Print This Page Email This Page
West Told to Keep Its Promises on Tech Transfer

Developed countries have failed to deliver on commitments made on funding and technology transfer to help developing countries combat global warming, a senior official with the National Development and Reform Commission said on Tuesday.

Speaking at a press conference in Beijing, Gao Guangsheng, with the commission's climate change department, said: "China will play its part as a developing country in tackling climate change, but a prerequisite is that developed countries provide funds and transfer technologies.

"A large amount of financial support is necessary for developing countries to adapt to and mitigate the impact of climate change, but the current funding from rich countries amounts to virtually nothing," he said.

Under the Kyoto Protocol and the United Nations Framework Convention on Climate Change, developed countries are obliged to provide financial support and transfer technology to developing countries with favorable terms.

Lin Erda, one of China's leading negotiators on climate change, told China Daily earlier that the adaptation cost for developing countries is estimated by the United Nations Development Program at US$86 billion to US$109 billion a year. But developed countries have so far offered just US$5 billion to US$10 billion.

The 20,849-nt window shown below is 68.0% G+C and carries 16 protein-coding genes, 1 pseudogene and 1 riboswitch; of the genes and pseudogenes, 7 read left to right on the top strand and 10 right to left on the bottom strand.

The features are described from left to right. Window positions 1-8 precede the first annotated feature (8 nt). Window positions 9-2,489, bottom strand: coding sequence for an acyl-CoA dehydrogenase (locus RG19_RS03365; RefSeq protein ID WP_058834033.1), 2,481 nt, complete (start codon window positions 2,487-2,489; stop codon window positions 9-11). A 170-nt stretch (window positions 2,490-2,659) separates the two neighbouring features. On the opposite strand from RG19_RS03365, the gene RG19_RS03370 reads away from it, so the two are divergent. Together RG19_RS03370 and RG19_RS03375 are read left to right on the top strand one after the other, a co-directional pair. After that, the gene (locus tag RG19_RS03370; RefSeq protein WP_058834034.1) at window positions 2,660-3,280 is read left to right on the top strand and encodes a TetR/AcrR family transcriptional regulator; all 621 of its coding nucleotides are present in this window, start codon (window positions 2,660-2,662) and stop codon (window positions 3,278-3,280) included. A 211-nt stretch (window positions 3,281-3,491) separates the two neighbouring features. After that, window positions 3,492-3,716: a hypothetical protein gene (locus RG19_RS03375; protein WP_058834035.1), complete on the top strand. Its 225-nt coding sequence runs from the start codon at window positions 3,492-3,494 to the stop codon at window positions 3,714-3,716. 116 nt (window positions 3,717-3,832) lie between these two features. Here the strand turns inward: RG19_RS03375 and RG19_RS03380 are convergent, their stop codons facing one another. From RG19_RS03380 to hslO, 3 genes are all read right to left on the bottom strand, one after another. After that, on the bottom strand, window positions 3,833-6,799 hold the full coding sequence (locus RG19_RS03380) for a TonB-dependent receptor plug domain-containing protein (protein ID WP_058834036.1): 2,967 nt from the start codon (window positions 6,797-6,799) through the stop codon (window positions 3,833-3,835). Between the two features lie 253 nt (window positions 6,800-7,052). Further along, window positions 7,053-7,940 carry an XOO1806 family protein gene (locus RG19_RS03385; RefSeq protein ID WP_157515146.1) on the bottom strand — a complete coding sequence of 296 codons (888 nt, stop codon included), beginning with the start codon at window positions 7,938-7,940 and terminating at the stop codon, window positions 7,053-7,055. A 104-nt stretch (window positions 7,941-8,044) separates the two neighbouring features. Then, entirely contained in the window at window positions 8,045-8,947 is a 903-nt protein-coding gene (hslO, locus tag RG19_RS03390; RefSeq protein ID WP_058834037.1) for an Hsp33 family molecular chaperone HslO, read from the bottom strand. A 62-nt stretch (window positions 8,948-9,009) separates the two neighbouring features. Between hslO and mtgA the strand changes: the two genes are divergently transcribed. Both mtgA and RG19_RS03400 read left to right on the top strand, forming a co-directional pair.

Members of the Group of 77 developing countries and China have said funding from developed countries should equate to 1 percent of their GDP, Gao said.

Meanwhile, the lack of an effective mechanism to facilitate technology transfer from developed countries has also hampered the fight against global warming, Gao said.

"More than 90 percent of the advanced technology related to climate change is in the hands of developed countries," he said.

"But they are reluctant to provide it to developing countries out of concern for losing their competitiveness."

China will propose a new mechanism to help spread green technologies worldwide at a high-level conference organized by the United Nations and the Chinese government to be held in Beijing on November 7, Gao said.

The mechanism will provide better protection for intellectual property, thus encouraging the development of new technologies, he said.

The government has also worked out a detailed list of technologies that China needs, and its scientists will continue to update the list as new requirements arise, he said.

At the two-day conference, Premier Wen Jiabao will give a keynote speech, underscoring the seriousness of China's technology demands, Gao said.

(China Daily October 29, 2008)

Related Stories
- China, Denmark Call for Global Efforts to Tackle Climate Change
- Developing Countries Need Stronger Support to Adapt to Climate Change
- Science Ministry, UN Target Climate Change in Himalayas
- UN, China to Co-organize High-level Event on Climate Change

Print This Page Email This Page
China Marks Men's Health Day, Targeting Migrant Workers
China Launches Training Course to Help Retired Athletes for New Careers
China Allocates 2 Bln Yuan to Subsidize School Heating
Aid Flows to Quake Survivors as Snowstorm Hits Tibet
China Opens National Women's Congress
Tremendous Progress in Poverty Reduction Since Reform, Opening-up

Product Directory
China Search
Country Search
Hot Buys